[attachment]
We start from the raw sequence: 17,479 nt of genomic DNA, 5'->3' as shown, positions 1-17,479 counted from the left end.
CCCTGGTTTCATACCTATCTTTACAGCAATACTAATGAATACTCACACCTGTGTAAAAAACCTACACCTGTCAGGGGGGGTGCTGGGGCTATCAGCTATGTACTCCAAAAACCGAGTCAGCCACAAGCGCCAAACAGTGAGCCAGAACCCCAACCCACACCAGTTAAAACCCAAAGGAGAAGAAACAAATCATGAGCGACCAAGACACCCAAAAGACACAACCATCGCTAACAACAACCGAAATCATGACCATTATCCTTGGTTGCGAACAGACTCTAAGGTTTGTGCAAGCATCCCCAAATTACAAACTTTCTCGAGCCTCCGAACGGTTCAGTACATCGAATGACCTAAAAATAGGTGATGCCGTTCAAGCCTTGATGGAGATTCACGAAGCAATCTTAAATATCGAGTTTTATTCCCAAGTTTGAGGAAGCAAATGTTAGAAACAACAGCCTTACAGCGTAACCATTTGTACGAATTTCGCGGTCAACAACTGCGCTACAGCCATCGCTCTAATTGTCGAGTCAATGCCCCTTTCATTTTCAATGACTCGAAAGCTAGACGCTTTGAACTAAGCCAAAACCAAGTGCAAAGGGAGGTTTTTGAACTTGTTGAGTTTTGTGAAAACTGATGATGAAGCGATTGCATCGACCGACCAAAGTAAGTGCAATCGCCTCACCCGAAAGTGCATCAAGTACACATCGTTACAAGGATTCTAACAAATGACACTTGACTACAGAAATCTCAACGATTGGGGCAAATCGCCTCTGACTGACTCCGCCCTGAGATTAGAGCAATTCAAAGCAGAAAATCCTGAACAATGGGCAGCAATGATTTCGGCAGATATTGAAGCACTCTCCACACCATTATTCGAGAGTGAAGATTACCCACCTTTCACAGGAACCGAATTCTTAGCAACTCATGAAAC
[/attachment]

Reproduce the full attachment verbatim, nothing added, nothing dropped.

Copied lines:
We start from the raw sequence: 17,479 nt of genomic DNA, 5'->3' as shown, positions 1-17,479 counted from the left end.
CCCTGGTTTCATACCTATCTTTACAGCAATACTAATGAATACTCACACCTGTGTAAAAAACCTACACCTGTCAGGGGGGGTGCTGGGGCTATCAGCTATGTACTCCAAAAACCGAGTCAGCCACAAGCGCCAAACAGTGAGCCAGAACCCCAACCCACACCAGTTAAAACCCAAAGGAGAAGAAACAAATCATGAGCGACCAAGACACCCAAAAGACACAACCATCGCTAACAACAACCGAAATCATGACCATTATCCTTGGTTGCGAACAGACTCTAAGGTTTGTGCAAGCATCCCCAAATTACAAACTTTCTCGAGCCTCCGAACGGTTCAGTACATCGAATGACCTAAAAATAGGTGATGCCGTTCAAGCCTTGATGGAGATTCACGAAGCAATCTTAAATATCGAGTTTTATTCCCAAGTTTGAGGAAGCAAATGTTAGAAACAACAGCCTTACAGCGTAACCATTTGTACGAATTTCGCGGTCAACAACTGCGCTACAGCCATCGCTCTAATTGTCGAGTCAATGCCCCTTTCATTTTCAATGACTCGAAAGCTAGACGCTTTGAACTAAGCCAAAACCAAGTGCAAAGGGAGGTTTTTGAACTTGTTGAGTTTTGTGAAAACTGATGATGAAGCGATTGCATCGACCGACCAAAGTAAGTGCAATCGCCTCACCCGAAAGTGCATCAAGTACACATCGTTACAAGGATTCTAACAAATGACACTTGACTACAGAAATCTCAACGATTGGGGCAAATCGCCTCTGACTGACTCCGCCCTGAGATTAGAGCAATTCAAAGCAGAAAATCCTGAACAATGGGCAGCAATGATTTCGGCAGATATTGAAGCACTCTCCACACCATTATTCGAGAGTGAAGATTACCCACCTTTCACAGGAACCGAATTCTTAGCAACTCATGAAAC